The Pretty Reckless – Heineken Green Spheres Tent
In the odd category of non-music-based celebrity performers today, The Pretty Reckless (or The Pretty Rockness, as the Green Sphere’s tent’s line up poster lists them) is the clear winner. Sure, that’s largely because the competition if absolutely dire, but to be fair to Gossip Girl’s Taylor Momsen, she really can sing. At 17, fronting a heavy rock band in your underwear and what looks like a motor-racing crash barrier see-through dress takes some balls, but Momsen brings what really matters, in screeching and squealing her way through a set that feels a million miles from celebrity self-indulgence. It works, and while it might feel slightly wrong to the post-teens like ourselves in the audience to watch such an overtly sexualised performance from a woman of that age, this certainly is heartfelt and at times manically yet tunefully heavy. There’s an air of a model version of Courtney Love to Momsen, fragile yet pointedly aggressive and sure of herself in a kind of backwards, assertive way. She’s not about to break up the rock n’ roll hierarchy, but the band is very, very watchable. And yes, we do mean in the musical sense.
Eliza Doolittle – 2FM Hot Press Academy Stage
Eliza Doolittle and her four-piece backing band and two backing vocalists draw a huge crowd on the Hot Press stage, and if one things for certain, it’s that the pint-sized singer has one of the best voices on offer this weekend. At just 23, it already seems like Eliza’s been around forever, and she plays like she’s strolling down a street in a fashion commercial. Strangely, that comes across like she absolutely owns the stage, especially when shes goes tearing down the front row offering high fives, or perches briefly at her tiny piano before leaping back into action. It’s a delicate yet confident performance, one reliant on a boisterous cuteness that permeates both her lyrics and general demeanour. Of course, the entire set is a build up to closing, monster single ‘Pack Up’, but tracks like ‘Rollerblades’ and ‘Go Home’ certainly don’t let the side down, either. Based on today’s show, Eliza probably deserves a touch more attention than she gets.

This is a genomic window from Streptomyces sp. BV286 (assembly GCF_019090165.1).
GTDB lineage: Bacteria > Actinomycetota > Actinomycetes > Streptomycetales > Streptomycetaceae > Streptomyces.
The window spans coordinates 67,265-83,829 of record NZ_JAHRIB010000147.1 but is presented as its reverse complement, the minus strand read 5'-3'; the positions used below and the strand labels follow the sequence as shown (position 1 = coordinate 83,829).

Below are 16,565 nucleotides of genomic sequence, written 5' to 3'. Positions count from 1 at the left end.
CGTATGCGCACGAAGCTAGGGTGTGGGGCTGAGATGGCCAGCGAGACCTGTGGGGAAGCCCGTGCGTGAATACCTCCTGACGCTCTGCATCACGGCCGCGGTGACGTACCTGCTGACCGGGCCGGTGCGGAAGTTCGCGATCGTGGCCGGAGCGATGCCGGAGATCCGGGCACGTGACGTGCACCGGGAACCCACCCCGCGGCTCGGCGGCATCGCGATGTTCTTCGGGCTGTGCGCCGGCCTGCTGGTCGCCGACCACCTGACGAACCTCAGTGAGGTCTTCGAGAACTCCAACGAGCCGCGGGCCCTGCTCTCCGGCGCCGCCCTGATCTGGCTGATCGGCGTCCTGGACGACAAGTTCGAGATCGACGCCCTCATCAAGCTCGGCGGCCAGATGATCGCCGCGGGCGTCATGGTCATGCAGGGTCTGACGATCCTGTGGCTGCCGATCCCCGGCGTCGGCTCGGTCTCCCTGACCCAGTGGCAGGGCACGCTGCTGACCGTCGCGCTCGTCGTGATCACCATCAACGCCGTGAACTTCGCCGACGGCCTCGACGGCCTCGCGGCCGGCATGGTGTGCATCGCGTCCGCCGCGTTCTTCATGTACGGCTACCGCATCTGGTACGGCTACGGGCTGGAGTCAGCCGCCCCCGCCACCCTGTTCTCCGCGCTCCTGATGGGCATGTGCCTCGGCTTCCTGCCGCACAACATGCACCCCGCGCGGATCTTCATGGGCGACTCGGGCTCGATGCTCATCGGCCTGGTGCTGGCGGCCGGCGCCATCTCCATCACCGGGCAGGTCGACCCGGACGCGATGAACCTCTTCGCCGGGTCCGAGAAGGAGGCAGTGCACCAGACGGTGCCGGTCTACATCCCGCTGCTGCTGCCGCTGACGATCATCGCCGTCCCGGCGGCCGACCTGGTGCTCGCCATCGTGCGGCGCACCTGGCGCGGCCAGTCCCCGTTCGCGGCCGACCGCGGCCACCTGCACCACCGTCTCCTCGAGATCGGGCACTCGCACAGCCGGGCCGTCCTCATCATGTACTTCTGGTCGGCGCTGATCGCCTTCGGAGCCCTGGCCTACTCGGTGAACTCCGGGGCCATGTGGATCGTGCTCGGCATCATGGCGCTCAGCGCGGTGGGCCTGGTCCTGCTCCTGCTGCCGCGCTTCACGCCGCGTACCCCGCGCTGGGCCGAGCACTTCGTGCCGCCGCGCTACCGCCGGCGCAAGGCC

Beady Eye – Main Stage
Ah, Mr. Gallagher. Beady Eye’s debut Different Gear Still Speeding might be a passable effort if you’re into the Brit-Pop throwback thing, but let’s face it, it’s hardly a dramatic change in style. Throwing in a touch of blues piano on top of the front man’s trademark gurning, crowd-abusing collection of on-stage affronts creates just one feeling: it’s like watching Oasis, except 20 years after their peak, and minus every iconic track they ever wrote. Sorry Liam, but for all the attitude in the world, Beady Eye – and your vocals in general – belong to another era. Without the classics, this just doesn’t cut it. File under ‘you never know, they might reform for the money’ and hope Noel does better, as Beady Eye –like Oasis’ less notable moments – are just dull.
The Vaccines – Heineken Green Spheres Tent
Now this is how a rock show should be done. The Vaccines are fiery, snappy to the point of abrupt and – lyrically – so inane it’s almost embarrassing. Having said that, spend a few minutes in front of their live show and you’ll see just why the odd media outlet has them tagged as the saviours of rock. We’re not sure rock needs saving, but the likes of ‘Wreckin’ Bar’, ‘Post Break-Up Sex’ and ‘If You Wanna’ cause the kind of manic front-row leaping that has even the bouncers cracking a few wry smiles. Any signs that front man Justin Young might still be struggling with those delicate vocal chords are brushed aside in a blaze of glory, with smooth, leery vocals and on-stage bounciness the band’s greatest live assets. And that’s before the even get to ‘Norgaard’, which is as good as 90 second piece of accessible rock music’s ever likely to be. Put aside the fact that most of their lyrics are genuinely, comically awful and these guys are lovable as hell, and we can’t ask for much more than that. Though Young’s exes might…
Photo by Peter Neill.